At a news conference Friday afternoon, hours before the Mets and the Pittsburgh Pirates were to begin a three-game series at Citi Field, Mets Manager Terry Collins was asked to characterize what was at stake. He made no effort to mask or minimize the significance of the weekend.
“They’re sitting in a spot where they’re deeply entrenched in the wild card, so they’re somebody that every team that’s in the hunt has to hopefully catch up to, match record for record,” Collins said of the Pirates, one of the National League’s top teams. “I think this is a big weekend for us.”
Entering Friday, the Mets had won 10 of their 12 games this month, including their last four in a row at home against the Colorado Rockies. But the Pirates, who started the day with the third-best winning percentage in the major leagues, represented a stiffer challenge, a truer measuring stick for the Mets’ playoff ambitions.
Despite a stubborn effort, the Mets failed in the first of their three tests, falling, 3-2, in a tense, 10-inning game.
Usually by this point in the season, the Mets have started their descent into irrelevance. Things are different this year; an eager crowd, announced at 38,495, helped prove that.
Even as the game stretched late into the night, a large majority of the fans hung around. But what awaited them in the top of the 10th inning was a Gregory Polanco base hit off Bobby Parnell, a liner to center that drove in the go-ahead run for the Pirates. A sacrifice fly by Aramis Ramirez later in the inning padded the lead.
Faint boos accompanied Parnell as he left the field.
“I also saw a lot of guys clapping me on,” Parnell — who, a year after having Tommy John surgery, has struggled at times this season — said when asked about the jeers. “The true fans were out there supporting me. That actually meant a lot to me because it’s kind of been a roller-coaster ride this year and losing a big ballgame like that is not fun.”
Parnell and the Mets wasted the efforts of Bartolo Colon, who had one of his best starts in weeks.
Alongside the strapping young men on the Mets’ ballyhooed pitching staff, Colon, 42, has been an outlier, an avuncular figure having an up-and-down season. He strolled into Citi Field around 3:30 on Friday afternoon, wordlessly bumping fists with members of the pitching staff idling near the rear of the clubhouse. A few hours later he stepped onto the mound and endured a rocky beginning.
Colon’s fifth pitch of the game was a 91-mile-per-hour fastball down the center of the plate, and Pirates second baseman Neil Walker drilled it into the bullpen beyond the right-center-field wall to give his team a 1-0 lead. But soon thereafter, Colon was methodically setting down the Pirates, finishing with five hits allowed, two walks and no more runs in his seven innings. His seven strikeouts represented his highest total since July 1, when he had eight.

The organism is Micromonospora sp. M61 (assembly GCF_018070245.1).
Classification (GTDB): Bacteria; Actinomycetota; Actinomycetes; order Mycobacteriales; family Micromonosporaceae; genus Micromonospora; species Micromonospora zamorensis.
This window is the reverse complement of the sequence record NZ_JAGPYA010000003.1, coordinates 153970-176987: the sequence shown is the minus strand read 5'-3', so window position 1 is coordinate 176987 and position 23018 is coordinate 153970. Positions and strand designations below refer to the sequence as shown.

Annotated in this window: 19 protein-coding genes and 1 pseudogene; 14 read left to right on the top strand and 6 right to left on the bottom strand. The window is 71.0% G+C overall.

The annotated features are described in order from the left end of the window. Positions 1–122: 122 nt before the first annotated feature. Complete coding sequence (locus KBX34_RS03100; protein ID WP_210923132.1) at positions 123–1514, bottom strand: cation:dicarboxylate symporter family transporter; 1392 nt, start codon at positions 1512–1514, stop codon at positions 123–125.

“Facing that kind of lineup also forces you to prepare yourself a little bit more and make sure you execute the right way without making mistakes,” Colon said.
With Colon keeping things close, there was a feeling of expectancy inside the ballpark.
“Right now, it seems like we’ve got some confidence that, if we get down, we can catch up,” Collins said before the game, “and that was not something we thought about, certainly, six weeks ago.”
Six weeks ago, the Mets were hovering around .500, having gone 12-15 in June. These days they are somewhat comfortably in first place in their division.
Six weeks ago, they did not have Yoenis Cespedes, who finished Friday’s game with three hits and pounded his 20th home run of the season to start the bottom of the sixth inning.
On a 2-2 count, Cespedes took an uppercut swing at a 93-m.p.h. fastball on the inside of the plate from J. A. Happ and watched the ball splash into the seats in left-center field before setting off around the diamond, his necklace jangling against his chest.
But Cespedes rued a missed chance in the third, when the Mets put runners on second and third to start the inning. Happ, who pitched five and a third innings, retired Cespedes, Juan Uribe and Daniel Murphy in a row — on a strikeout, a pop-up and a strikeout — to end the inning.
“That’s where we had to score,” Collins said.
The Mets did have a chance to come back in the bottom of the 10th. But after a sacrifice fly by Curtis Granderson drove in Juan Lagares, who had doubled and then advanced on a wild pitch, to cut the Mets’ deficit to one run, Cespedes struck out. Uribe grounded out to end the game.
It was mostly silent as the fans turned to leave the stadium. The Mets have two more nights to see how they stack up.
An earlier version of this article described incorrectly Juan Lagares’s hit in the tenth inning. It was a double, not a triple.